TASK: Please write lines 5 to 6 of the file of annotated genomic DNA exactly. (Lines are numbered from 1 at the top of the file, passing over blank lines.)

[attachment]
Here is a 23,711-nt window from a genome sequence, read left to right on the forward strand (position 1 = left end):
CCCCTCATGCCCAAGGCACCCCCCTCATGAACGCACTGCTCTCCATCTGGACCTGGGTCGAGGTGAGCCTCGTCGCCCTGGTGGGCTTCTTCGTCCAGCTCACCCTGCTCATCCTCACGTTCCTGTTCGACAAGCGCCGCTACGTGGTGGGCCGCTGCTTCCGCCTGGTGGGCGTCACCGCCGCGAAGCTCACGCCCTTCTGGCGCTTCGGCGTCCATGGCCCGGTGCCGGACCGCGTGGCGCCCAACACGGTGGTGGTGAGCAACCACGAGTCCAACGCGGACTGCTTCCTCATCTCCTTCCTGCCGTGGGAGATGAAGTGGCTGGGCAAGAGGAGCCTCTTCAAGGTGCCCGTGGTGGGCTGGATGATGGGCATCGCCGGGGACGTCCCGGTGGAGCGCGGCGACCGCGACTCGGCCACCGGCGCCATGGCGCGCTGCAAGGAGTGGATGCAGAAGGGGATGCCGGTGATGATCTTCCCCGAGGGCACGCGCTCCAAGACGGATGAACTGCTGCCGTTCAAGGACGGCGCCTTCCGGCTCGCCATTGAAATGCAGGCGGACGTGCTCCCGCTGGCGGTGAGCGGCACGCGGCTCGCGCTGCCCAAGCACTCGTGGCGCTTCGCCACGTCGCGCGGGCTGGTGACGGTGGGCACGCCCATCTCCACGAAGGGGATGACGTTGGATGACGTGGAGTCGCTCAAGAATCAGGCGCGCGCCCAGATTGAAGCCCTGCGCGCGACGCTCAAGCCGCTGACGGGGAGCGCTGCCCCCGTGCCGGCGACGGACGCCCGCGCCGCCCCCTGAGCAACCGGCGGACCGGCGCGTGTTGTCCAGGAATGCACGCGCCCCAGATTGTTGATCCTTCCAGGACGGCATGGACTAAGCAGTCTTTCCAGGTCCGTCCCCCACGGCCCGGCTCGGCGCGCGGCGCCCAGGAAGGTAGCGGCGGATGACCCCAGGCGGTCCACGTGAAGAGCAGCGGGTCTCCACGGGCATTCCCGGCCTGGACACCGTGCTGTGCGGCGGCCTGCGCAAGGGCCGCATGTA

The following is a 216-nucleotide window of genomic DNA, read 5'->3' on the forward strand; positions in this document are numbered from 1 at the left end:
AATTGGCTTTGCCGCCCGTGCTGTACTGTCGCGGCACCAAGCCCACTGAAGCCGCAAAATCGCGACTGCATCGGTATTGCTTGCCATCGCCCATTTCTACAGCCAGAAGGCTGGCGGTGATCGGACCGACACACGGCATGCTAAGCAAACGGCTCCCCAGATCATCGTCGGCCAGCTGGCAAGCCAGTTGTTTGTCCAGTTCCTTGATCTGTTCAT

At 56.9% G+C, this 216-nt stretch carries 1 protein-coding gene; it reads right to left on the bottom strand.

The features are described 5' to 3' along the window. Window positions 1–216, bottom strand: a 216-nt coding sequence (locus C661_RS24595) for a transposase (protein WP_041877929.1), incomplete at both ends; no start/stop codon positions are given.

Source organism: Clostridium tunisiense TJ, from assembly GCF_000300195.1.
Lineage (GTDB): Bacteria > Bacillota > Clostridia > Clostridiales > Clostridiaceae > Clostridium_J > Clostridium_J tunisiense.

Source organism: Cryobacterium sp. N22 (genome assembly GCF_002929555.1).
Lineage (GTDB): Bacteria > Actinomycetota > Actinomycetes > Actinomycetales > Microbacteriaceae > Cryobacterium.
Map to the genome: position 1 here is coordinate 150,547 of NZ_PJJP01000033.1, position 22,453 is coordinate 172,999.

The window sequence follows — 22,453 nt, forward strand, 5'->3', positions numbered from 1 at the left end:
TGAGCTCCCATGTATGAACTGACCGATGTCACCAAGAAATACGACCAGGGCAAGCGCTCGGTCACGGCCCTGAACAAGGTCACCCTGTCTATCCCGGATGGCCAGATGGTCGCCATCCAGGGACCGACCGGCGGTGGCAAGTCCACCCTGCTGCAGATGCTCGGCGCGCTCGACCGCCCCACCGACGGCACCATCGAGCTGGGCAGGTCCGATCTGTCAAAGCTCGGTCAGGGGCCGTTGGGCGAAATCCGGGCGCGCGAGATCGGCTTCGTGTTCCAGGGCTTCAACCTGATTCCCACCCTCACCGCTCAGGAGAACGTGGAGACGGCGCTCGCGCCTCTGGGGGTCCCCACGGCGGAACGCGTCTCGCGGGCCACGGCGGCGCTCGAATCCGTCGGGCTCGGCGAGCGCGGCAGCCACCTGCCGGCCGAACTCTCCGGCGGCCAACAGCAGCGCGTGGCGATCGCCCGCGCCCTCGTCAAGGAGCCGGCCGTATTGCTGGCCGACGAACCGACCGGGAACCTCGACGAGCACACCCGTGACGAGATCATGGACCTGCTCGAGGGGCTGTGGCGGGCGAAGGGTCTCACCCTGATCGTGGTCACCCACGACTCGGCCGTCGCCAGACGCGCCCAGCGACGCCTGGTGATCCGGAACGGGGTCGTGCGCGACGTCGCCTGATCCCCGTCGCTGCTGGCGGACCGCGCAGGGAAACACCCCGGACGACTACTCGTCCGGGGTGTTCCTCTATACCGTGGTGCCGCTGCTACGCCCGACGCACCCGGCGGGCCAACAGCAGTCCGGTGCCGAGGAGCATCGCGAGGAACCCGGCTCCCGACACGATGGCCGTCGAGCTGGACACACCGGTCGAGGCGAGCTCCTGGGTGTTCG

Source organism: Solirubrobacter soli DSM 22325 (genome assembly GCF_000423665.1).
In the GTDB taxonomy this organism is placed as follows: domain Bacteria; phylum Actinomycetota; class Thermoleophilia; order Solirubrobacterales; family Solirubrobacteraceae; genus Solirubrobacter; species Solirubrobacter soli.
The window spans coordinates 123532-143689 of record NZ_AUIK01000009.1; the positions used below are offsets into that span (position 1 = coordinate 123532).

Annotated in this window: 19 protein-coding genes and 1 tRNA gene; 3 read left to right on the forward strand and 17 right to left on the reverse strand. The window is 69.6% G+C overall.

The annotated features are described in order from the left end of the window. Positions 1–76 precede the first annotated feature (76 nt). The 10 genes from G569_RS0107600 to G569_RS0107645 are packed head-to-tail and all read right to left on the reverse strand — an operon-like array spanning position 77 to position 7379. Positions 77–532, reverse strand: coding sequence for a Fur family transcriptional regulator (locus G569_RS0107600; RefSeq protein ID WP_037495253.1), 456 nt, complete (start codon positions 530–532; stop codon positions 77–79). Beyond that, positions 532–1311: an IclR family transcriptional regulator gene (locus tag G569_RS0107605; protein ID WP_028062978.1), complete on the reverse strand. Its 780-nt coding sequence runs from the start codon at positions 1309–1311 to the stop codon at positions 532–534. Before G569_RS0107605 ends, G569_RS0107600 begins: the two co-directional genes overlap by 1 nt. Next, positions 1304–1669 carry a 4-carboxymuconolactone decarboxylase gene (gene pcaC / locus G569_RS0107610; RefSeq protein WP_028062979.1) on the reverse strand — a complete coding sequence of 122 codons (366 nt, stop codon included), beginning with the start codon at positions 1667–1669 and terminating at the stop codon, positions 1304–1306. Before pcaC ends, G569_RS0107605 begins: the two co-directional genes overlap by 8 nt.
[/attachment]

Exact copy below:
At 56.9% G+C, this 216-nt stretch carries 1 protein-coding gene; it reads right to left on the bottom strand.

The features are described 5' to 3' along the window. Window positions 1–216, bottom strand: a 216-nt coding sequence (locus C661_RS24595) for a transposase (protein WP_041877929.1), incomplete at both ends; no start/stop codon positions are given.